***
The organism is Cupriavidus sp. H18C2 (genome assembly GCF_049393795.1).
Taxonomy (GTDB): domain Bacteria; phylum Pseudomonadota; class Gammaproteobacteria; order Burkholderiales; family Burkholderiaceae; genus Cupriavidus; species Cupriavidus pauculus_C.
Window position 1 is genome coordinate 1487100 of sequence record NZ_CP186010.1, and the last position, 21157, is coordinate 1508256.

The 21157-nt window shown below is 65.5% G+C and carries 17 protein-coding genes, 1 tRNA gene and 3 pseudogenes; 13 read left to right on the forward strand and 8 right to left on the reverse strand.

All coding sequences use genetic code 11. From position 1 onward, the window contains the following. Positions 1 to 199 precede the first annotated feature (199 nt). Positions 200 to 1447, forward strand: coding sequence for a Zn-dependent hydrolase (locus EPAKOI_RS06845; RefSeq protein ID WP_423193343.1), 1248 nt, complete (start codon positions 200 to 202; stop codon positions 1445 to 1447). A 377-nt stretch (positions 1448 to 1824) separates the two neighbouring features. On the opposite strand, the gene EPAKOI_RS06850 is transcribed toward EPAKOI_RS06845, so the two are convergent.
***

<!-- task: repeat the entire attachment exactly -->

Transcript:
The organism is Cupriavidus sp. H18C2 (genome assembly GCF_049393795.1).
Taxonomy (GTDB): domain Bacteria; phylum Pseudomonadota; class Gammaproteobacteria; order Burkholderiales; family Burkholderiaceae; genus Cupriavidus; species Cupriavidus pauculus_C.
Window position 1 is genome coordinate 1487100 of sequence record NZ_CP186010.1, and the last position, 21157, is coordinate 1508256.

The 21157-nt window shown below is 65.5% G+C and carries 17 protein-coding genes, 1 tRNA gene and 3 pseudogenes; 13 read left to right on the forward strand and 8 right to left on the reverse strand.

All coding sequences use genetic code 11. From position 1 onward, the window contains the following. Positions 1 to 199 precede the first annotated feature (199 nt). Positions 200 to 1447, forward strand: coding sequence for a Zn-dependent hydrolase (locus EPAKOI_RS06845; RefSeq protein ID WP_423193343.1), 1248 nt, complete (start codon positions 200 to 202; stop codon positions 1445 to 1447). A 377-nt stretch (positions 1448 to 1824) separates the two neighbouring features. On the opposite strand, the gene EPAKOI_RS06850 is transcribed toward EPAKOI_RS06845, so the two are convergent.